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Hypothesis of Heredity

By wateryfart Mar 23, 2011 426 Words
2 hypothesis of heredity
o“Blending” hypothesis: you are a mixture of genetic information from your parents. (bucket of paint) o“Particulate” hypothesis: you receive discreet packets of genetic information, passed on undiluted to future generations. (bucket of marbles) •Mendelian genetics

oCharacter: inheritable feature, i.e., fur color
oTrait: variant for a character, i.e., brown
oTrue-bred: all off-spring of same variety
oHybridization: crossing of two different true-breds
oP generation: parents
oF1 generation: first filial generation
Leading to the law of segregation
oAlternative versions of genes (alleles) account for variations in inherited characteristics. oFor each character, an organism inherits 2 alleles, one from each parent. oIf the two alleles differ, then one, the dominant allele, is fully expressed in the organism’s appearance, the other, the recessive allele, has no noticeable affect on the organism’s appearance. oThe alleles for each character segregate (separate) during gamete production (meiosis). •Genetic Vocabulary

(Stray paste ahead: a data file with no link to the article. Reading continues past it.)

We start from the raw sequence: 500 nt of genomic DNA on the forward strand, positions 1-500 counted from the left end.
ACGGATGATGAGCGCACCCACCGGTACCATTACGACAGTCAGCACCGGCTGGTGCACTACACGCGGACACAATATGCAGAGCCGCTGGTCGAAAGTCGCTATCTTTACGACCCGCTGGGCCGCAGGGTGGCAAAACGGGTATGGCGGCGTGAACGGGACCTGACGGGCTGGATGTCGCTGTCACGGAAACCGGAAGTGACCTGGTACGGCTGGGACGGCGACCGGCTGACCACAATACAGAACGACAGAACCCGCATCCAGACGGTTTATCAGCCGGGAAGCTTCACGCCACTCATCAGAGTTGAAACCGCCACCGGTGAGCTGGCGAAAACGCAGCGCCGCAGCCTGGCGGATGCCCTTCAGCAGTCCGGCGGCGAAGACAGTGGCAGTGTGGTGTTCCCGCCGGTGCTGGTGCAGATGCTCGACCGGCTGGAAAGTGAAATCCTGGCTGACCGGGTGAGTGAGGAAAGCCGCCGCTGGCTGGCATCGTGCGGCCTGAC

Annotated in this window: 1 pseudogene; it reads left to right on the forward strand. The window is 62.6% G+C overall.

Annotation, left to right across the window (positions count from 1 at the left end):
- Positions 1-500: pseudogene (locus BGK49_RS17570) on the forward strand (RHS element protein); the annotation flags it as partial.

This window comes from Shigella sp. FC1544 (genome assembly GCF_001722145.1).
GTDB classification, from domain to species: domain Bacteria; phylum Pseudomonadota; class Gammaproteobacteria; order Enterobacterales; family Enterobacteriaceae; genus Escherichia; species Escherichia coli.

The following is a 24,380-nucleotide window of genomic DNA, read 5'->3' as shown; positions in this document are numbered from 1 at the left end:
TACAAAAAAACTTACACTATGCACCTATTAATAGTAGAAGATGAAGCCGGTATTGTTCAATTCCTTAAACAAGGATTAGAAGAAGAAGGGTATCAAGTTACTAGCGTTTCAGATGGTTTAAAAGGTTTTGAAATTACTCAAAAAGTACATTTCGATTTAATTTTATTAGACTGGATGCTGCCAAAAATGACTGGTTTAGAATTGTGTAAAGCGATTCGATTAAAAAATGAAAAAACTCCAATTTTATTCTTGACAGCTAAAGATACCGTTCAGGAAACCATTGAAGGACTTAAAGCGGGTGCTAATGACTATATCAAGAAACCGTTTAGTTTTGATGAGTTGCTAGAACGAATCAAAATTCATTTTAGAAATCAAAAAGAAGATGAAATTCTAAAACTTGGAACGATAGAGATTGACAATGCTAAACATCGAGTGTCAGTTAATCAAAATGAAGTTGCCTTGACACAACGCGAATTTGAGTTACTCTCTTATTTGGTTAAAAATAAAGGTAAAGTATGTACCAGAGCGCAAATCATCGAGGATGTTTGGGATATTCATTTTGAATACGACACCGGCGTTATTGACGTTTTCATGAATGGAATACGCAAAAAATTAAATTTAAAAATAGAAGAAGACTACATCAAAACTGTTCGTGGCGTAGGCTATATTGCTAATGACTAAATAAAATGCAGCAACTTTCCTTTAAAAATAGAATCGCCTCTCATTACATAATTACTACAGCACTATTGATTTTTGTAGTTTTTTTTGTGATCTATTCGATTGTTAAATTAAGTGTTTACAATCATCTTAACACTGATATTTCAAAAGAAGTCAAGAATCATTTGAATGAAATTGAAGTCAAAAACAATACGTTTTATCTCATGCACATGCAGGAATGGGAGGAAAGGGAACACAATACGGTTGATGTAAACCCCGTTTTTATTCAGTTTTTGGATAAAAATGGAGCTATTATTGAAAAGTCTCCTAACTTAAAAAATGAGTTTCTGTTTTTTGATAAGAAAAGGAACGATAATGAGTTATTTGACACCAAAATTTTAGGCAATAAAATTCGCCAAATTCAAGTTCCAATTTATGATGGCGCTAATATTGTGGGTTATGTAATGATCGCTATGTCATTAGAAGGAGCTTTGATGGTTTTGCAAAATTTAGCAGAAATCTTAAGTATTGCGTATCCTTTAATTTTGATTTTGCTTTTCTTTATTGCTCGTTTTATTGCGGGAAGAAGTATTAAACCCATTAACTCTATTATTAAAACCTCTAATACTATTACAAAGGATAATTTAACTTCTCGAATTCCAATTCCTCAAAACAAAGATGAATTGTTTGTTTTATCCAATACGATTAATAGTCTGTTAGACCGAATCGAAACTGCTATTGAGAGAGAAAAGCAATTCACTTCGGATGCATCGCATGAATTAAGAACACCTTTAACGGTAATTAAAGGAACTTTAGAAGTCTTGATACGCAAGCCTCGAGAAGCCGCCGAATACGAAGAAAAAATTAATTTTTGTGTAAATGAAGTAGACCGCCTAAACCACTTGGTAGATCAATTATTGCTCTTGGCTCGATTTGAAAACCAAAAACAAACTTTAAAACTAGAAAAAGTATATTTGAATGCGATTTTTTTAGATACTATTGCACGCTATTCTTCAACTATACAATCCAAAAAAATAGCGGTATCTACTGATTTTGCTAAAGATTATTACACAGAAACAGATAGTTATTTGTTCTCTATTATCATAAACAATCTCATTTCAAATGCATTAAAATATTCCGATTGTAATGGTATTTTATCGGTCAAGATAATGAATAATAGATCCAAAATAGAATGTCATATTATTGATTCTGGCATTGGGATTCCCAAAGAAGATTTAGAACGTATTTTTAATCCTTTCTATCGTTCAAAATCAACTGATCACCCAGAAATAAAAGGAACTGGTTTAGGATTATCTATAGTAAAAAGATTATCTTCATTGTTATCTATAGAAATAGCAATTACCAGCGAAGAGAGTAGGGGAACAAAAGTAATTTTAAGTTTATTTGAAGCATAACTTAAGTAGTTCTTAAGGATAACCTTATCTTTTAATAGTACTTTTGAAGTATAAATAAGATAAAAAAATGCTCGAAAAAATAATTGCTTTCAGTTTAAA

oPunnet square: predicts the results of a genetic cross between individuals of a known genotype. oHomozygous: pair of identical alleles for a character (ex/ pp) oHeterozygous: two different alleles for a gene (ex/ Pp)

oPhenotype: an organism’s traits.
oGenotype: an organism’s genetic makeup.
oTestcross: a cross between an organism whose genotype for a certain trait is unknown and an organism that is homozygous recessive for that trait so the unknown genotype can be determined from the offspring. •Law of independent assortment

oLaw of segregation involves 1 character. What about 2 or more characters…? oMonohybrid cross (hybridization using a single trait with two alleles) vs. Dihybrid cross (hybridization using two traits with two alleles each) oThe two pairs of alleles segregate independently of each other. •Non-single gene genetics

oIncomplete dominance: appearance between phenotypes between the 2 parents. (Ex/not enough pigmentation in snapdragons) oCodominance: two alleles affect phenotype in separate ways. oMultiple alleles: more than 2 possible alleles for a gene. (Ex/ human blood types) oPleiotrophy: genes with multiple phenotypic effects. (Ex/ sickle cell) oEpistasis: a gene at one locus (location) affects the phenotypic expression of a gene at a second locus. (Ex/ Mice coat color) oPolygenic Inheritance: an additive affect of two or genes on one phenotype. (Ex/ human height) •Human Disorders:

oThe family pedigree
oRecessive disorders
Cystic fibrosis
Chronic virus sampling (CVS)
oDominant disorders
Huntington’s Disease

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